Safety communications

This page is for patients, the public and healthcare professionals.

It describes the different communications issued for device safety issues.

How is device safety information communicated?

There are two main types of safety communications:

  1. Field safety notices (FSNs), published by manufacturers.
  2. HPRA safety notices (SNs), published by us.

For more details on these communications, click the menu below. 

Field safety notices

Manufacturers must inform device users if they find a safety issue with their device.

Manufacturers issue FSNs to device users if they find a safety issue.

If your device is affected by a safety issue and you receive a FSN, read it carefully and follow the instructions.

FSNs may have key information or actions, such as:

  • Removal of a device from the market.
  • Updated instructions on how to use a device safely.
  • A patient recall (where patients are to be brought back for re-testing).

We publish a summary of FSNs affecting the Irish market during the first week of each month.

We also publish a list of FSNs circulated to the Irish market where actions remain outstanding.

We can only publish FSNs notified to us.

If you receive an FSN not on our list, please let us know by email at



HPRA safety notices

If you receive a FSN from a manufacturer, act on it at once.

Do not wait for a HPRA safety notice . Most FSNs are not accompanied by a HPRA safety notice.

We issue HPRA safety notices to device users when we consider it necessary.

This includes:

  • To give more information to users in Ireland (FSNs often accompany SNs).
  • To raise awareness of a high risk FSN.
  • To raise awareness of an FSN where the manufacturer has not been able to contact all device users.
  • Where a company no longer exists.

More details on our safety notices, including how they are formatted, can be found here.

Anyone can sign up to receive HPRA safety notice by emailing

What should I do if I receive a HPRA safety notice?

If you are a patient or member of the public, you should:

  • Review the safety notice.
  • Discuss any problems or concerns with your doctor.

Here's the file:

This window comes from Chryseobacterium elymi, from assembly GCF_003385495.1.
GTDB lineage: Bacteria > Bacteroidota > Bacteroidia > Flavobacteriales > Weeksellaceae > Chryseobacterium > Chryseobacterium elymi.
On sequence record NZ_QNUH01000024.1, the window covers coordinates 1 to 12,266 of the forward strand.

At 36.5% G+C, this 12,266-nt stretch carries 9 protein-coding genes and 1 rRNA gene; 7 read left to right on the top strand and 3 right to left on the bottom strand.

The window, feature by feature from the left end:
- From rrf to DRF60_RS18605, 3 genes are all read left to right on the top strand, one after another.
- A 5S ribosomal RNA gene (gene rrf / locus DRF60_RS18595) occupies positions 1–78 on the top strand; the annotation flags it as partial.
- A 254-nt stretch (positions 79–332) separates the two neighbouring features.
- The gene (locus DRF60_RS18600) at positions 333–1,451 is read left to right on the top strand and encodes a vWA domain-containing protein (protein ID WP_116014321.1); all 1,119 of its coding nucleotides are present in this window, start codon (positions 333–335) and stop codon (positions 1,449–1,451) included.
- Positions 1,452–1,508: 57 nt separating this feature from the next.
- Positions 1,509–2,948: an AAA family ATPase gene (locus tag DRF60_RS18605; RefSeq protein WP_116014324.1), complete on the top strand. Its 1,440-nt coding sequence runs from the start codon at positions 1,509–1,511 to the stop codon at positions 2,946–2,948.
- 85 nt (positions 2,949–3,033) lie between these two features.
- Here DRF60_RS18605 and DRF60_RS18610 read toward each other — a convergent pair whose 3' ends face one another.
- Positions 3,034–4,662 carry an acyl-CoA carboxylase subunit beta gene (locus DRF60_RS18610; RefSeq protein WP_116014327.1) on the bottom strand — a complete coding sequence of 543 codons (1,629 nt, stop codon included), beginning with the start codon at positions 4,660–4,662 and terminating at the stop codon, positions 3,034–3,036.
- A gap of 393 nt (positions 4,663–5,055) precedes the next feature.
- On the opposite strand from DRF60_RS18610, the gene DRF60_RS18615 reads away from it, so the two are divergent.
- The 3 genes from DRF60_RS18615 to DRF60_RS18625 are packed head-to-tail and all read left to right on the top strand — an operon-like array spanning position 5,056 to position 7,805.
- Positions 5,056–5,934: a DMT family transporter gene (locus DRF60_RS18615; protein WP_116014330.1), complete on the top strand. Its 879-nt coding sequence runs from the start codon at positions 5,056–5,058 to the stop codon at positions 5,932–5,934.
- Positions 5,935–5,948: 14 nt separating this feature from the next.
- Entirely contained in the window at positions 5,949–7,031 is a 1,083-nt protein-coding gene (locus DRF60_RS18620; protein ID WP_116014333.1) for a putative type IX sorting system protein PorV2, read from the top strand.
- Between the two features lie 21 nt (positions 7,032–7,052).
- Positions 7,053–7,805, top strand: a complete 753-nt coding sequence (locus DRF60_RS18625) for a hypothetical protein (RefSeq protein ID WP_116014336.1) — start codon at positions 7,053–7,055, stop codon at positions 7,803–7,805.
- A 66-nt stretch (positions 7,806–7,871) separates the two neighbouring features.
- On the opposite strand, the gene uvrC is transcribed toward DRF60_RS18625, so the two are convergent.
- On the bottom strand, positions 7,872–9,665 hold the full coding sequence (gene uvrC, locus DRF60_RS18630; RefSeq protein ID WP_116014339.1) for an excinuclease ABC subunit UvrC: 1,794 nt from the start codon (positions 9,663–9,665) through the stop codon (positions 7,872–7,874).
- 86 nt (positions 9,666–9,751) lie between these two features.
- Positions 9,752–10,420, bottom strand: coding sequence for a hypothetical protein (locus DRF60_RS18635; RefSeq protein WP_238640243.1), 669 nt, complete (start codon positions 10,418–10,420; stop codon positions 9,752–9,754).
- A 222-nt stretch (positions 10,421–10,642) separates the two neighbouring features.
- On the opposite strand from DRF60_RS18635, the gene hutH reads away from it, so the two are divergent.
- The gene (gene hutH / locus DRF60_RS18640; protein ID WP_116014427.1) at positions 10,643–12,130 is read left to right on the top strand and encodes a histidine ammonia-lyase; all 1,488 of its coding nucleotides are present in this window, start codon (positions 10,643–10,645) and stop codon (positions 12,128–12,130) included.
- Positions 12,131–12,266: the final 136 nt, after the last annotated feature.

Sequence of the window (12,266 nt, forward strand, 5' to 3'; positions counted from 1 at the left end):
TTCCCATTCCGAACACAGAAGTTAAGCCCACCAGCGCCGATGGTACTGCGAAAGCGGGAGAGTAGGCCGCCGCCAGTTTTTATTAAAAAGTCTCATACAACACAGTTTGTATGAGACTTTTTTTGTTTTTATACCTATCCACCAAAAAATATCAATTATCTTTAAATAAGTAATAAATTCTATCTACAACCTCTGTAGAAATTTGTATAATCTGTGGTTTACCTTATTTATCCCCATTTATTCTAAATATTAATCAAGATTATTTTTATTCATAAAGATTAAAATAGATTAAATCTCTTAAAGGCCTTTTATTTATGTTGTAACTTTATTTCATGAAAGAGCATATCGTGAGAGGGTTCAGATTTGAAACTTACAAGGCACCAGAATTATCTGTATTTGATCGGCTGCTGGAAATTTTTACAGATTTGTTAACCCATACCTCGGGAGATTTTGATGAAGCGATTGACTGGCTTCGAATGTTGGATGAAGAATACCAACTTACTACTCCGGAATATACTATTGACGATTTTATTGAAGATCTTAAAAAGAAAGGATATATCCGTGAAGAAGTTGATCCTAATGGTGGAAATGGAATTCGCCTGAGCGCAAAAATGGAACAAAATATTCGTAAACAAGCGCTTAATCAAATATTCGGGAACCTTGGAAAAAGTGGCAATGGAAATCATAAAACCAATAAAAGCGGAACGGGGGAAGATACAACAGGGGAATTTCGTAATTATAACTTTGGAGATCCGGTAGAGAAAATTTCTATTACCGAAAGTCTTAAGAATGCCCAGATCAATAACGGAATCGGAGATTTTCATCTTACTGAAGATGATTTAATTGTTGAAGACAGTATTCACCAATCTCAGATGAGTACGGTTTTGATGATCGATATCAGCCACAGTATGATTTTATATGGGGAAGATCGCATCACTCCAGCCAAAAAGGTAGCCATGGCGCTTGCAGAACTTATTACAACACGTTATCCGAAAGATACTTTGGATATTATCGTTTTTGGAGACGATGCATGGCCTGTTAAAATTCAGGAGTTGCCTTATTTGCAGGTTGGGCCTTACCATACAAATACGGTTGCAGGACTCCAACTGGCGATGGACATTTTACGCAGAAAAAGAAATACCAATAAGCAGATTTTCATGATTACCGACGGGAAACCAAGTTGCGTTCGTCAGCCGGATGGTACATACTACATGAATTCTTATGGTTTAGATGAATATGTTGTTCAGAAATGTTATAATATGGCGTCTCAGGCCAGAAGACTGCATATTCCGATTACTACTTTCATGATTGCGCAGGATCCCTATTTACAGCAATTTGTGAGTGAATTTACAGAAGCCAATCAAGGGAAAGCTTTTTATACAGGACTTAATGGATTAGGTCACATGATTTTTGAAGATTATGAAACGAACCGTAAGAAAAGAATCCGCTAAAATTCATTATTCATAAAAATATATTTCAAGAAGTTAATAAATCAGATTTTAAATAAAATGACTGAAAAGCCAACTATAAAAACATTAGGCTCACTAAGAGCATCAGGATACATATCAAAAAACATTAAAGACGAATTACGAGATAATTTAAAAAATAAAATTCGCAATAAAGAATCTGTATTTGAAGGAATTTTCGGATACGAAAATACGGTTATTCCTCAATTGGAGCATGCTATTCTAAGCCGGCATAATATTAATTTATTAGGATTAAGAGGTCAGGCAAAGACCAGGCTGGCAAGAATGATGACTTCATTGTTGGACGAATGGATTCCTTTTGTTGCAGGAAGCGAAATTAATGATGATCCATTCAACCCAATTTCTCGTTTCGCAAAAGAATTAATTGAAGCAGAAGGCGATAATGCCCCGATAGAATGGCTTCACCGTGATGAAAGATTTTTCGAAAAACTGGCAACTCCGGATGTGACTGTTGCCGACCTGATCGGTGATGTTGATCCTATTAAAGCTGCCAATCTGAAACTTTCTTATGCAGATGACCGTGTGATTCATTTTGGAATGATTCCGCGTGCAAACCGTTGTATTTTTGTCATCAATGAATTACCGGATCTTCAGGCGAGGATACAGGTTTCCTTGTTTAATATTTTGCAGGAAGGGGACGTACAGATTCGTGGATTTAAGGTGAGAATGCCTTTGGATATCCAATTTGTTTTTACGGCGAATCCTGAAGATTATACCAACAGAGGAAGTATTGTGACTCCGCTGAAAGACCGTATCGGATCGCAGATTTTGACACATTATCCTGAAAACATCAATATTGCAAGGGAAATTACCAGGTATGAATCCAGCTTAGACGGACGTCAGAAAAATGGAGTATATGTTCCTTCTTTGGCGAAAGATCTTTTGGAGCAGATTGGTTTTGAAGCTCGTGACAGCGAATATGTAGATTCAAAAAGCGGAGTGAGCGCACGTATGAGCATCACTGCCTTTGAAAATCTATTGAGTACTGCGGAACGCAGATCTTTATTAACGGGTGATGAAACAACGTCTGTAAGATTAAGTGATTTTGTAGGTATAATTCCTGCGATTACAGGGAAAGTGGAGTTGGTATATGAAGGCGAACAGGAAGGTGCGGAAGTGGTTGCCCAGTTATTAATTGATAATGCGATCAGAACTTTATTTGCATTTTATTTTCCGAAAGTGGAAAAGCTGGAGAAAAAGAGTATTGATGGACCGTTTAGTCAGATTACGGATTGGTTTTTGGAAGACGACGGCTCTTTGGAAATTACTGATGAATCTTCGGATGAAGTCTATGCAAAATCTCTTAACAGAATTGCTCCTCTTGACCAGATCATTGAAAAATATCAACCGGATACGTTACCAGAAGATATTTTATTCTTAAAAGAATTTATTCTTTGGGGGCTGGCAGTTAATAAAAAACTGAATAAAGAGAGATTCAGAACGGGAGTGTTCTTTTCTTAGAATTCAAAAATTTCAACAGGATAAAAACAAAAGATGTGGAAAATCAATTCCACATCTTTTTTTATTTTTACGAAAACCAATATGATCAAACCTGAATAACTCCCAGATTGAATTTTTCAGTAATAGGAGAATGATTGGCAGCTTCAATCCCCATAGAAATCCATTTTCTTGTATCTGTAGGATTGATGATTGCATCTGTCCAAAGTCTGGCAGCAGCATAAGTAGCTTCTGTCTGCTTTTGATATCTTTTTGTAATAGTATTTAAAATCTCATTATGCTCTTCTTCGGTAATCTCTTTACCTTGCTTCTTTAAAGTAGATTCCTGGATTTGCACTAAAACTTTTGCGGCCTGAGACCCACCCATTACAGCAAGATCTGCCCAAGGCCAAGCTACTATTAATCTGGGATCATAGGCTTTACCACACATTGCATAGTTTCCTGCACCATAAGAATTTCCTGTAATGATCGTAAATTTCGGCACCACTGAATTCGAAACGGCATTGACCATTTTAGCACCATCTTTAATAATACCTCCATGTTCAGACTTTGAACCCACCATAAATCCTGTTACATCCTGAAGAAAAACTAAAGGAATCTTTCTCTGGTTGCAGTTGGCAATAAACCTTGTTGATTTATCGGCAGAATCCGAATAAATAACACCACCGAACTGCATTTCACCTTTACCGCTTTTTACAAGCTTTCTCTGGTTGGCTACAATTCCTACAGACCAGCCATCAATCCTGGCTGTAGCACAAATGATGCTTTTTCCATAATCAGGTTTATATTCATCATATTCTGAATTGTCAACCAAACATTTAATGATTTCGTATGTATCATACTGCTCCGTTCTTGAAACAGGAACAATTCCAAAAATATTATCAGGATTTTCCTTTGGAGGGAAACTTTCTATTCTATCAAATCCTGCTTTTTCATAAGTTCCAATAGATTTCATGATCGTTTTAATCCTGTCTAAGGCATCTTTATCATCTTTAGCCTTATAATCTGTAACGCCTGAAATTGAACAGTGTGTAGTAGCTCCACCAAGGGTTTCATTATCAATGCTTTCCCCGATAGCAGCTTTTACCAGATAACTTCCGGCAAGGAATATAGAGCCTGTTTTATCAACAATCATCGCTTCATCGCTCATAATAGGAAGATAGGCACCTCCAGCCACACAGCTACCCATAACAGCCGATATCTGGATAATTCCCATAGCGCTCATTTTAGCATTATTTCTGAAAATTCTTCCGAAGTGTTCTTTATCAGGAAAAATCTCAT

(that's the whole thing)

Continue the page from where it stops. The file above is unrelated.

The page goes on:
If you are a healthcare professional, you should:

  • Ensure the notice reaches the correct person in your organisation.
  • Share the notice with other affected organisations or persons.
  • Review the notice and complete actions as needed.


Date Title Type
02/12/2010 Field Safety Notice Monthly Summary Sheet - November 2010 3rd Party Publications
05/11/2010 Field Safety Notice Monthly Summary Sheet - October 2010 3rd Party Publications
01/11/2010 Single Use & Single Patient Use Medical Devices Advisory
07/10/2010 Field Safety Notice Monthly Summary Sheet - September 2010 3rd Party Publications
05/10/2010 Silicone Gel filled Breast Implants manufactured by Poly Implant Prothese (PIP). (All models and lot numbers) 05.10.2010 Advisory
30/09/2010 Stryker Model 6100 M1 Ambulance Cot Advisory
16/09/2010 Cleaning and Decontamination of Reusable Medical Devices Advisory
03/09/2010 Field Safety Notice Monthly Summary Sheet - August 2010 3rd Party Publications
27/08/2010 ASR™ Articular Surface Replacement and ASR™ XL Acetabular System Advisory
13/08/2010 Effective Traceability of Medical Devices Advisory
06/08/2010 Field Safety Notice Monthly Summary Sheet - July 2010 3rd Party Publications
19/07/2010 LIFEPAK® CR Plus Automatic External Defibrillator Advisory
16/07/2010 Counterfeit PROXIMATE PPH Procedure for Prolapse and Hemorrhoids Set Warning
05/07/2010 Field Safety Notice Monthly Summary Sheet - June 2010 3rd Party Publications
14/06/2010 Intracranial Stent SILK Advisory
10/06/2010 Hospital Beds / Cots Advisory
03/06/2010 Field Safety Notice Monthly Summary Sheet - May 2010 3rd Party Publications
17/05/2010 M Series Heated Humidifier Advisory
12/05/2010 Field Safety Notice Monthly Summary Sheet - April 2010 3rd Party Publications
10/05/2010 Apheresis Systems Advisory